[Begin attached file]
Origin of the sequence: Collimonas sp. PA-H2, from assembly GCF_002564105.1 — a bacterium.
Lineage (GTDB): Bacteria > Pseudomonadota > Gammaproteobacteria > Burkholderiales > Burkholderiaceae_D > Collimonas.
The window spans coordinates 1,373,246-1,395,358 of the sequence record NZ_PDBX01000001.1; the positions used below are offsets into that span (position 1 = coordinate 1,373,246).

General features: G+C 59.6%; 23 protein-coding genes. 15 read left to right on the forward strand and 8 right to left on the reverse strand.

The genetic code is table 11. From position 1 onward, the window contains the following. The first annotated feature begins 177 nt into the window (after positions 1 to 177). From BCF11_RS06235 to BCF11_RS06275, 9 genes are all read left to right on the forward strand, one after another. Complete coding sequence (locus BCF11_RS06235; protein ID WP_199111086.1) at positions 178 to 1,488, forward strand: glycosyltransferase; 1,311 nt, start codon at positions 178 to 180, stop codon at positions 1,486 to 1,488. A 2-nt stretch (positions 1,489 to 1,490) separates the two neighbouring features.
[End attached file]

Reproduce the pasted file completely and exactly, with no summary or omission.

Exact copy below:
Origin of the sequence: Collimonas sp. PA-H2, from assembly GCF_002564105.1 — a bacterium.
Lineage (GTDB): Bacteria > Pseudomonadota > Gammaproteobacteria > Burkholderiales > Burkholderiaceae_D > Collimonas.
The window spans coordinates 1,373,246-1,395,358 of the sequence record NZ_PDBX01000001.1; the positions used below are offsets into that span (position 1 = coordinate 1,373,246).

General features: G+C 59.6%; 23 protein-coding genes. 15 read left to right on the forward strand and 8 right to left on the reverse strand.

The genetic code is table 11. From position 1 onward, the window contains the following. The first annotated feature begins 177 nt into the window (after positions 1 to 177). From BCF11_RS06235 to BCF11_RS06275, 9 genes are all read left to right on the forward strand, one after another. Complete coding sequence (locus BCF11_RS06235; protein ID WP_199111086.1) at positions 178 to 1,488, forward strand: glycosyltransferase; 1,311 nt, start codon at positions 178 to 180, stop codon at positions 1,486 to 1,488. A 2-nt stretch (positions 1,489 to 1,490) separates the two neighbouring features.